3. SNAPS Eye Shield will be the gold standard for postoperative ocular protection

As surprising as it may seem to any ophthalmologist reading this article, the simple postoperative eye shield has not seen (pardon the pun) any significant innovation for decades. Despite its status as an essential postoperative safety eye product and being used by every ocular surgeon in every single ocular surgery on the planet, the eye shield has been neglected and taken for granted to date. Postoperative eye shields can be uncomfortable, difficult to remove/replace for patients at home, and may inhibit airflow to the eye. These problems may lower patient adherence and affect surgical outcomes.

SNAPS Eye Shield

SNAPS Eye Shield

More than 50% of patients state that the current eye shields using tape are uncomfortable and cumbersome. Complaints range from tape discomfort, reduced eye ventilation, and inconvenience while removing and replacing the shield for postoperative drop placement. Our extensive technological advances with premium IOLs, microinvasive glaucoma surgery, and retinal instrumentation have far outpaced our focus on simple essential advances in one of our most important and most frequently used surgical products, until now.

SNAPS Eye Shield is a new premium postsurgical eye shield that can be easily placed, or removed, and requires no tape. The clear acrylic shield is very comfortable to wear, highly stable on the face, provides excellent airflow, and allows easy access for examination or drops. It was an honor for me to be a part of the team to help design and develop this dynamic and innovative eye shield. My hope is that we will be able to get this eye shield into every operating room and on every postoperative ocular surgery patient in the world to provide patients with the safest and most comfortable option on the market. SNAPS is an FDA-cleared device and will be the gold standard in postoperative ocular protection starting in 2023. Learn more at

4. Biosimilars will struggle to advance in the ophthalmic therapeutic marketplace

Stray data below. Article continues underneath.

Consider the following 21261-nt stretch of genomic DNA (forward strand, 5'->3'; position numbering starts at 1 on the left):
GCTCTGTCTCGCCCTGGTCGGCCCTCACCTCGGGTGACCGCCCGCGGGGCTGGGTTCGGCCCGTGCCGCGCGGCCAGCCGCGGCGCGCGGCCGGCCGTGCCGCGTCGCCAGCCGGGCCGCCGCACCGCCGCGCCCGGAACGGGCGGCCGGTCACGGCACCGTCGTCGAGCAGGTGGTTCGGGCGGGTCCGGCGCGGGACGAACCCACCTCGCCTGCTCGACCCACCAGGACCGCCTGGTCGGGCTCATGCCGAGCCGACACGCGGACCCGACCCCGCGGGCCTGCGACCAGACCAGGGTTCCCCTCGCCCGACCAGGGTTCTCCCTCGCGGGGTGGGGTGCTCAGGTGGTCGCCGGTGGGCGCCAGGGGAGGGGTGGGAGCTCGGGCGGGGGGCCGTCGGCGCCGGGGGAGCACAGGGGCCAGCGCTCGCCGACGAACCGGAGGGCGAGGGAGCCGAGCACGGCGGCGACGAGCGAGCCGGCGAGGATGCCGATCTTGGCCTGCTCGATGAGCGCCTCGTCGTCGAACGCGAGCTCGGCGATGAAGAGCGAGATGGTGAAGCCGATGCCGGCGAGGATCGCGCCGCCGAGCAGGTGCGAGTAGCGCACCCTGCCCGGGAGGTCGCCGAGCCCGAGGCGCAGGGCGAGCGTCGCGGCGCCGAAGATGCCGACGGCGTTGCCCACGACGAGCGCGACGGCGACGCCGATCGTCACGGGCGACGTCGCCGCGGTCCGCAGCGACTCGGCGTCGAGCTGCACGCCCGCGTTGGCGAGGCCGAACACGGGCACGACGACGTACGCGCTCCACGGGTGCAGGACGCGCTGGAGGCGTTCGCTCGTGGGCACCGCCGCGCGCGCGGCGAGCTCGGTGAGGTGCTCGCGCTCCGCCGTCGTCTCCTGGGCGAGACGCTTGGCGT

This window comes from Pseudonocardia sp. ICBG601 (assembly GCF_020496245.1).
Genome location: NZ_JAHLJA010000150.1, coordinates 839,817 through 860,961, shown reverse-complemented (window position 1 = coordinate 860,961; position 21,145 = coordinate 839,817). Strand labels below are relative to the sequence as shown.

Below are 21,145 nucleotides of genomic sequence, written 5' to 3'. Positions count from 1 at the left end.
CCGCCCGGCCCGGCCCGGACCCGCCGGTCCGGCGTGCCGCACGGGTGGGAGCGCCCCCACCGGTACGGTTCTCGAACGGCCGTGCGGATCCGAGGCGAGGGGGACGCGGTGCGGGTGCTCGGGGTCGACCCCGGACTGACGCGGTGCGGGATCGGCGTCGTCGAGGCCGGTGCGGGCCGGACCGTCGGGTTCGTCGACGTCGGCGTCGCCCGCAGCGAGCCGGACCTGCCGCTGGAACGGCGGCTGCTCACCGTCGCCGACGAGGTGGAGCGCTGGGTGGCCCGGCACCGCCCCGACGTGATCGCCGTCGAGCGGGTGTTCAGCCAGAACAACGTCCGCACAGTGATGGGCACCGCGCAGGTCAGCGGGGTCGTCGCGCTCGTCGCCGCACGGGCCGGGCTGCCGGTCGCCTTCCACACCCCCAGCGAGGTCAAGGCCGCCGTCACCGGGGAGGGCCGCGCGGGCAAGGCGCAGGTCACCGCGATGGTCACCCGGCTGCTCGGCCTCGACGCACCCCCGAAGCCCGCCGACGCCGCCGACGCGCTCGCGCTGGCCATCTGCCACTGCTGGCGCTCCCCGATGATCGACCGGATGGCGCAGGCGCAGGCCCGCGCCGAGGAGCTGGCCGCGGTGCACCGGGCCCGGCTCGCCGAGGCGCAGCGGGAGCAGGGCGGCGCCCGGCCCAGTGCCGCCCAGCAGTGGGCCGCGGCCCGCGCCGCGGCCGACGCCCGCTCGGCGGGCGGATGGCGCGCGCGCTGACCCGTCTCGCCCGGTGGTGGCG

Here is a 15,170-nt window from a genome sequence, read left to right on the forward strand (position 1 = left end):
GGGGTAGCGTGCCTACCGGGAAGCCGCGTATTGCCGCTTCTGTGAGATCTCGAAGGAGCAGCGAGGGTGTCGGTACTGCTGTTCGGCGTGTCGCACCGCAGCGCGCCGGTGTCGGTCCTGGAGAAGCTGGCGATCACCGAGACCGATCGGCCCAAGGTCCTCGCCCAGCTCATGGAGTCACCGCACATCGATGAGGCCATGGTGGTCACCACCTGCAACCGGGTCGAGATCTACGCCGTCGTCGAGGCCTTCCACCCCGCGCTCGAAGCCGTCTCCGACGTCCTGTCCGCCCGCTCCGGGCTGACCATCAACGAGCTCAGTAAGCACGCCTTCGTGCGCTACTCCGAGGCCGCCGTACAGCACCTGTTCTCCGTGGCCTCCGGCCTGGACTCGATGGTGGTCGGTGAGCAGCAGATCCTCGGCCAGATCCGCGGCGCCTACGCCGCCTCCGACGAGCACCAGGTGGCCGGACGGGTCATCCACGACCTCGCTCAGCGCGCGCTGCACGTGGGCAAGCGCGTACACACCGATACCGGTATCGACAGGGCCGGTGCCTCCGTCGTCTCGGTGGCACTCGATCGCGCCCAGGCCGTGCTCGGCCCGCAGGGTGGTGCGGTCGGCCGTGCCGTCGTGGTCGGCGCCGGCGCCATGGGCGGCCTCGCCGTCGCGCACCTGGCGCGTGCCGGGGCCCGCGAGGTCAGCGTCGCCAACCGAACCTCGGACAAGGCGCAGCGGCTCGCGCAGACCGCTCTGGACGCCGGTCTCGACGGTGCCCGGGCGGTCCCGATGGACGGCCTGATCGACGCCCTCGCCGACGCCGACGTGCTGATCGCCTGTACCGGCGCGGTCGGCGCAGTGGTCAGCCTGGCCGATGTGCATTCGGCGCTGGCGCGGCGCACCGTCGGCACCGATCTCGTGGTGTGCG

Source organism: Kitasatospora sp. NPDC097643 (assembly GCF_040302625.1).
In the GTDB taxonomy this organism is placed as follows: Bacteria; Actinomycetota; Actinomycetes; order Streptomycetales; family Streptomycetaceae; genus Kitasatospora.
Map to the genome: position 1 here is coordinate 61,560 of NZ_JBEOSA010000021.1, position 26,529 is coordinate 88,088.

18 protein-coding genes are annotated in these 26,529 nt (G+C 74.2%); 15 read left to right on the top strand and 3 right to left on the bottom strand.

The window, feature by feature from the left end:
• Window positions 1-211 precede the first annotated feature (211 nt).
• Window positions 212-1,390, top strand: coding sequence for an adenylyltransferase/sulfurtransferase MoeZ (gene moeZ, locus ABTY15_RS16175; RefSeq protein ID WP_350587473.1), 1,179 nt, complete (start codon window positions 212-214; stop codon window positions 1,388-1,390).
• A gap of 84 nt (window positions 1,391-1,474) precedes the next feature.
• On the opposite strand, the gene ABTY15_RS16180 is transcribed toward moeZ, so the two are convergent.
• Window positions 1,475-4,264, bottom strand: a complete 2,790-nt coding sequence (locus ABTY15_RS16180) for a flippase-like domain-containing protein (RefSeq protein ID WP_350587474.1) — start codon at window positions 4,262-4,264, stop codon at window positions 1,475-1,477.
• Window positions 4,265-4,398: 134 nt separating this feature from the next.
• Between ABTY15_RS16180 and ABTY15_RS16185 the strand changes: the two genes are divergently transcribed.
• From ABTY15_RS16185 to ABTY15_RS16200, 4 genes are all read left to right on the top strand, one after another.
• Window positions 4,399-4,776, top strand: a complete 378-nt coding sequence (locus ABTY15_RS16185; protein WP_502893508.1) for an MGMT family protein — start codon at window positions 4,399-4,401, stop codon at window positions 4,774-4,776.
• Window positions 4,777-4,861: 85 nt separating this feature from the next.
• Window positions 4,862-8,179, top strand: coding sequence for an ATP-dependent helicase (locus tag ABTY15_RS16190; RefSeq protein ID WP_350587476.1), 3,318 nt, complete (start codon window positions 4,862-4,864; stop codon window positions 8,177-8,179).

Certainly, biosimilars have received some significant press in 2022. With the FDA approval of ranibizumab-nuna (Byooviz) in late 2021 and ranibizumab-eqrn (Cimerli) in August 2022, it would seem that 2023 would be a prime year for biosimilar advancement in the anti-VEGF marketplace. However, to be honest and frank, it is not clear to me where biosimilars truly fit in in the ophthalmology/retina field. They obviously do not provide additional efficacy, durability, or safety compared with their tried and true branded counterparts, so other than a potential cost difference benefit, it would seem to me that the uptake by clinicians will be poor.

On the other hand, I do sense that certain payers may eventually prefer that eye care professionals try a less costly biosimilar first in a step-edit fashion and have to demonstrate failure prior to using a branded anti-VEGF agent. This is the only scenario I could see as plausible, but this could take significant time to actually be implemented (well beyond 2023) and will likely receive resistance from physicians and/orpatients. If any of the biosimilar manufacturers are reading this and disagree with my prediction or would like to discuss, feel free to contact me. Until then, my prediction on biosimilars remains.